Chemical Effects of Cofermentation and Postfermentation Blending of Syrah with Selected Rhône White Varieties
Paul Mawdsley and Federico Casassa*
*Wine and Viticulture Department, Cal Poly San Luis Obispo, 1 Grand Avenue, San Luis Obispo, CA 93407, San Luis Obispo, CA 93407 (firstname.lastname@example.org)
Cofermentation is an established practice within certain regions and areas of the wine industry and is speculated to improve wine color stability. The hypothesized reason attributed to Viognier cofermentation with red-skinned grape cultivars, most notably Syrah, is copigmentation (and thus color enhancement) resulting from a higher concentration of certain cofactors, primarily skin flavonols, which are potentially introduced by the Viognier grapes. In this study, a control wine (100% Syrah; Sy) and five cofermented Syrah blends consisting of additions by weight of 10% pressed solids of Marsanne (Mr), Roussanne (Rs), Viognier (Vg), Picpoul blanc (Pc), and Grenache blanc (Gb)) were made in triplicate 60 L fermentors (n = 3). In addition, prior to bottling of the finished wines, a portion of the 100% Syrah wine was blended with 10% (by volume) of Mr, Rs, Vg, Pc, and Gb wines (postfermentation blending). It was hypothesized that adding white grape solids would result in color enhancement and different phenolic profiles relative to 100% Syrah as opposed to postfermentation blending. At pressing, wines were analyzed by HPLC for phenolic content and by UV-Vis spectrometry and CIELab tri-stimulus colorimetry analysis to quantify wine color. Tannin and polymeric pigments were not significantly affected in any cofermentation treatment, but catechin and anthocyanin content were, with Sy-Vg and Sy-Mr showing higher anthocyanin content than other cofermentation treatments, but still lower than the Sy control. There was a statistically significant reduction in color amongst cofermented wines relative to the 100% Sy control, with Sy-Gb showing statistically larger reduction in color (chroma, a*) than other cofermentation treatments. Further color testing will be performed to evaluate color stability and sensory analysis of the wines will be performed to fully evaluate the effects of white cultivar cofermentation and postfermentation blending additions of Rhône white varieties on Syrah wines.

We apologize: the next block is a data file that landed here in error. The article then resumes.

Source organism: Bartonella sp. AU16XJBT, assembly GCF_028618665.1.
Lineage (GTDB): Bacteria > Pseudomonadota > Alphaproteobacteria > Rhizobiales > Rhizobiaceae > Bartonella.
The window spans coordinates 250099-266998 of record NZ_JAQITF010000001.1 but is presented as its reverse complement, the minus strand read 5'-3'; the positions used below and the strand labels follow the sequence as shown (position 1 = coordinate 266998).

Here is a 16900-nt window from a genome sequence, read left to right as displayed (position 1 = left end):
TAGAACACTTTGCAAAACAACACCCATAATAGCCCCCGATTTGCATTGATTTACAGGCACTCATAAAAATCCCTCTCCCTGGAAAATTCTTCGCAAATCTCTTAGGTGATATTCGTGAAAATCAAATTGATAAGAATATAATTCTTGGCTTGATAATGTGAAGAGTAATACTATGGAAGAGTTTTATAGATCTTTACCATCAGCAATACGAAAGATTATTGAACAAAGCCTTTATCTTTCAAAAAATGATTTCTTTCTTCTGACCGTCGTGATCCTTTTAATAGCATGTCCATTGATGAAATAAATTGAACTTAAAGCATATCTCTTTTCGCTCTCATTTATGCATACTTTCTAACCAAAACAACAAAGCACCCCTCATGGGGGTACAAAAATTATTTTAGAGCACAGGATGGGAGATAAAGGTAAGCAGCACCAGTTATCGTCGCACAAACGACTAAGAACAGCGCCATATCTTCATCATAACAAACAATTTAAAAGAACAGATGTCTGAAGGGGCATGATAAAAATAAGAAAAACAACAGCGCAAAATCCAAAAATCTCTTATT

Funding Support: Wine and Viticulture Department – Cal Poly San Luis Obispo